Pope Shenouda III, Pope and Patriarch of the Coptic Orthodox Church, has passed away. He was 88.
While I cannot say I agreed with his politics all the time, one thing certainly remains true: he was a deeply spiritual man who taught me the value of humility and the joy of service. When I found out about his death, I couldn’t help but finding myself tearing up.
His death leaves a vacuum in the spiritual leadership of the Church, one that may be hesitantly filled due to the incredibly heavy political burden that a Pope must now carry. If Pope Shenouda’s political role was heavy, then his successor’s will be infinitely heavier as he will be responsible for setting a new relationship with the amorphous state of Egyptian politics.
I never agreed with nor understood the burden that the Coptic populace put on the Pope to act on their behalf with the state. And wherever I saw the Church leadership take a political role, I objected. As we mourn the death of this spiritual man, I hope that my fellow Copts in Egypt remember one important thing right now: if God grants us with the blessed leadership of another pope, let us not put the political burden on him to such a great extent. Let us make Coptic safety and equality a part of the wider social dialogue of Egyptian politics, and not a part of the spiritual duty of the Church.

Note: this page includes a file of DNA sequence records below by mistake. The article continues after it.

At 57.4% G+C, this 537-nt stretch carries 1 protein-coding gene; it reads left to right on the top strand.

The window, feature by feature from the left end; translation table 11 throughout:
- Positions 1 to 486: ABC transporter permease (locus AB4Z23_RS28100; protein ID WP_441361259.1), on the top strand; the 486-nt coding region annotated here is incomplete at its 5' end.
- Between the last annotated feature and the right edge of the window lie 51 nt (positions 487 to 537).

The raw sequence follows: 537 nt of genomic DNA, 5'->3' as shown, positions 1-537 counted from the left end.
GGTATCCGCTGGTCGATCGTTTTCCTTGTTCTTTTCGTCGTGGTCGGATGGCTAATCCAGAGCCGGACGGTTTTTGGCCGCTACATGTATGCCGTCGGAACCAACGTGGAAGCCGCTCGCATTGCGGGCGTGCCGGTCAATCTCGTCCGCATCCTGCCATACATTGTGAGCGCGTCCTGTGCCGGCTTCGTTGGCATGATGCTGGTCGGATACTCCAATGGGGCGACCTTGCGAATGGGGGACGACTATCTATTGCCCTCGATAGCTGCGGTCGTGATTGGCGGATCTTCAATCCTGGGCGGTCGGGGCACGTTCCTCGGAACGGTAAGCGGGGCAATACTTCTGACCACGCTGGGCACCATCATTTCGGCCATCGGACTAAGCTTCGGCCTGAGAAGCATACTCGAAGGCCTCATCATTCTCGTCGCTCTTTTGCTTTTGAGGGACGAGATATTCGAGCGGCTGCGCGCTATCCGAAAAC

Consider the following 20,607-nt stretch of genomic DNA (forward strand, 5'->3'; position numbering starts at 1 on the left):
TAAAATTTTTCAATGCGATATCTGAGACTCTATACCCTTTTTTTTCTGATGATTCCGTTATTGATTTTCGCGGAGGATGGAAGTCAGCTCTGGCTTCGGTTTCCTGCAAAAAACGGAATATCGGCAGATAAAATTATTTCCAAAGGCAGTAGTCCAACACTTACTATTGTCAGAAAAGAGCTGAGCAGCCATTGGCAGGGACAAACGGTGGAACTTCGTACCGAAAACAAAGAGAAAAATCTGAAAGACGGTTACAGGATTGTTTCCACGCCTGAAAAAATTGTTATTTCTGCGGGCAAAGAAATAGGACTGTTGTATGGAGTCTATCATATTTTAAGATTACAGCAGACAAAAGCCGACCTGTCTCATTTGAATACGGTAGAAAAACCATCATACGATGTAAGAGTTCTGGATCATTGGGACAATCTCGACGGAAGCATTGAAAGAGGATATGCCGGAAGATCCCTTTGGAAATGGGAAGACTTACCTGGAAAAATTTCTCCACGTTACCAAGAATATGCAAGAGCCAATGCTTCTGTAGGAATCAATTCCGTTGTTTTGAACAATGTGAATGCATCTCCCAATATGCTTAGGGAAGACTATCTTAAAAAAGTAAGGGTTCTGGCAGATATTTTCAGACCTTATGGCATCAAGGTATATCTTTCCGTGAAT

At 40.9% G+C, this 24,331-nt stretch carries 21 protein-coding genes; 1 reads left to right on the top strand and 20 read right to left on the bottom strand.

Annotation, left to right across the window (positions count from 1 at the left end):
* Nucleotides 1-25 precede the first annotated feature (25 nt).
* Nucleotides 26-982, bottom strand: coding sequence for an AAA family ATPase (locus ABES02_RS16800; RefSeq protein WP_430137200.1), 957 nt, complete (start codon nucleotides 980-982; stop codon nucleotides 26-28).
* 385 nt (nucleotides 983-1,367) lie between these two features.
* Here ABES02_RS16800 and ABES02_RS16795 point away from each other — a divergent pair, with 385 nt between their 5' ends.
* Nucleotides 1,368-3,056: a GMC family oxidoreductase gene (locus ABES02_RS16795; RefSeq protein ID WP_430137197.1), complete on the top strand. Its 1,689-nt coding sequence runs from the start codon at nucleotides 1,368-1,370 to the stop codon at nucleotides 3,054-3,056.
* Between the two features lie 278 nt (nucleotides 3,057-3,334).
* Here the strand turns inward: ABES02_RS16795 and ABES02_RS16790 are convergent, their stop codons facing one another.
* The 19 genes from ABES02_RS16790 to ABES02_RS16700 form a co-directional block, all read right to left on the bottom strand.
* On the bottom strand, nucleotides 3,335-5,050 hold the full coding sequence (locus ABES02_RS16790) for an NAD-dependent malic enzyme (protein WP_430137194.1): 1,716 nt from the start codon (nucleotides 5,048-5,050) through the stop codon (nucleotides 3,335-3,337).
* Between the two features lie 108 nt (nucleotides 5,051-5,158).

I say this especially now, as the dynamics of Egyptian politics has changed dramatically. The Copts cannot rely on the relationship between the church leadership (in particular, the pope) and the head of state anymore. The head of state must know that the Coptic populace will voice their concerns, and protest if need be, about the ill-treatment of Copts in Egypt. The revolution has brought about new hope for Copts because we saw many people in Egypt who believe that Muslims and Christians are not to be treated differently; but there is still much work to be done, and there are many who want to continue treating Copts differently.
I also say this with the hope that the burden be lightened on the succeeding pope. The spiritual burden is already heavy enough as it is – there is no need for him to carry an increasingly heavy political burden as well.
Rest in Peace, Pope Shenouda III. And Thank You for your faith and service to the Coptic Church.